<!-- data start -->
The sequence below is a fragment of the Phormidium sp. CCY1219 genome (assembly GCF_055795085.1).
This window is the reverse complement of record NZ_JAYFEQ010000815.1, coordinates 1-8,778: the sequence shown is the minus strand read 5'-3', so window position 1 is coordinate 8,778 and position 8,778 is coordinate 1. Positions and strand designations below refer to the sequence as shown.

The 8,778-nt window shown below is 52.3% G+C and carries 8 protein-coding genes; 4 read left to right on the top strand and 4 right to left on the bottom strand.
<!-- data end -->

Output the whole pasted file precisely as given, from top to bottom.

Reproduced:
The sequence below is a fragment of the Phormidium sp. CCY1219 genome (assembly GCF_055795085.1).
This window is the reverse complement of record NZ_JAYFEQ010000815.1, coordinates 1-8,778: the sequence shown is the minus strand read 5'-3', so window position 1 is coordinate 8,778 and position 8,778 is coordinate 1. Positions and strand designations below refer to the sequence as shown.

The 8,778-nt window shown below is 52.3% G+C and carries 8 protein-coding genes; 4 read left to right on the top strand and 4 right to left on the bottom strand.